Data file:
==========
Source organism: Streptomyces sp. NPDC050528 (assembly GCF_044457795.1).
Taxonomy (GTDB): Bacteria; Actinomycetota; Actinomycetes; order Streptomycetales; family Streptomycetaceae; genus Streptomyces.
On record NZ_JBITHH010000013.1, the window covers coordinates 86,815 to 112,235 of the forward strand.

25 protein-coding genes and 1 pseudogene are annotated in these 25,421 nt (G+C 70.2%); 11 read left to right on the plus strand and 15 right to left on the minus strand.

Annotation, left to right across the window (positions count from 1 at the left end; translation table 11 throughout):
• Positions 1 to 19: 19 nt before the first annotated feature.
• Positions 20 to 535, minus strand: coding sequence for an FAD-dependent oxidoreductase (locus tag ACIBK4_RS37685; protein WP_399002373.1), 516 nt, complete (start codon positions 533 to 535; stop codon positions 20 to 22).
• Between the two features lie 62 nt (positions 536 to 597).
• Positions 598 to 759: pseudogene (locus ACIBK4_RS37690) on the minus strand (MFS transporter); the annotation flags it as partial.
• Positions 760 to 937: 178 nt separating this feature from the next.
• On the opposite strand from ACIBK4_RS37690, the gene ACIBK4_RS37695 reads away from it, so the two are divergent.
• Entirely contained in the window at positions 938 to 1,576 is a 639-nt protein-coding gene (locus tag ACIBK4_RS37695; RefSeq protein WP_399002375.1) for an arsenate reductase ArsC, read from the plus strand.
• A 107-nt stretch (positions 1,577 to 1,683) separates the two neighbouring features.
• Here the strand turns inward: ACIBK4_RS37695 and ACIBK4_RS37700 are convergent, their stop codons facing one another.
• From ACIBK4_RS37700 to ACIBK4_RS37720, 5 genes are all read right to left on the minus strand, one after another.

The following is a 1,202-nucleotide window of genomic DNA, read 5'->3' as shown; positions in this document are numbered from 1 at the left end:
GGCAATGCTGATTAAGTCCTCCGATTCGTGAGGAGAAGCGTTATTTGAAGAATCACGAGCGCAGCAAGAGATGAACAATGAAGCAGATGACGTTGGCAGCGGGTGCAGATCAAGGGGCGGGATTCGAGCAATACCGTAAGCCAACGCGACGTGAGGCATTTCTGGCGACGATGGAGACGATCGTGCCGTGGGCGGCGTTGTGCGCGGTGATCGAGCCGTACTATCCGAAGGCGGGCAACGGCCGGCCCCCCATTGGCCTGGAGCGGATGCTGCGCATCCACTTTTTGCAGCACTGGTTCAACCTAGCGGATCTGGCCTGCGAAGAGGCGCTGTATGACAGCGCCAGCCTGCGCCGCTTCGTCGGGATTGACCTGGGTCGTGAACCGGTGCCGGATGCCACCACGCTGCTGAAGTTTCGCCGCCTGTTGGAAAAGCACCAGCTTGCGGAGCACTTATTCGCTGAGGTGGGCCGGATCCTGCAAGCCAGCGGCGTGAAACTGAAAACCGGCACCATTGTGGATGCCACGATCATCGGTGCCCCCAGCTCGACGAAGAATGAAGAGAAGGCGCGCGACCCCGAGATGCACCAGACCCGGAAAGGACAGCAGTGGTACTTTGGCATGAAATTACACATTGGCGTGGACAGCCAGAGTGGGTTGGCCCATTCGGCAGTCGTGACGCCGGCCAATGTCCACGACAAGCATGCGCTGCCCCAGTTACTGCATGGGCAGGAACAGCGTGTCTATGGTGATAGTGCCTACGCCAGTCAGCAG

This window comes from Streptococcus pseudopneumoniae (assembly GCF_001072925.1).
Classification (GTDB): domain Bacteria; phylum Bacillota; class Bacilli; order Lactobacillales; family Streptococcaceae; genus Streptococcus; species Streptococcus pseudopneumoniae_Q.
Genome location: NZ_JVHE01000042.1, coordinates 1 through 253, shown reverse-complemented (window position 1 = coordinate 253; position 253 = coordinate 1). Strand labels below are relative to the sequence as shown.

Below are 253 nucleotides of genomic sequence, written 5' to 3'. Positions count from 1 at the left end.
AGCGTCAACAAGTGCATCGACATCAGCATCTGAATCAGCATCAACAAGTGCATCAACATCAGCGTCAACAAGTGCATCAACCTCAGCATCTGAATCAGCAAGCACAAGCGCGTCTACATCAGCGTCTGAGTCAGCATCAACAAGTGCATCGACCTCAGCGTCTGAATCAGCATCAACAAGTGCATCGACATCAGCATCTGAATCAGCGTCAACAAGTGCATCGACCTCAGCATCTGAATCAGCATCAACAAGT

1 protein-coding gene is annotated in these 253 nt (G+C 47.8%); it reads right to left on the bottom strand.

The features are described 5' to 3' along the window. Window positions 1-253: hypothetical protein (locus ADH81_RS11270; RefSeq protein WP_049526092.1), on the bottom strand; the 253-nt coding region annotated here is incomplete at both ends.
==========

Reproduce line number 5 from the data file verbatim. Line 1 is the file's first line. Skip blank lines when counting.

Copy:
Annotation, left to right across the window (positions count from 1 at the left end; translation table 11 throughout):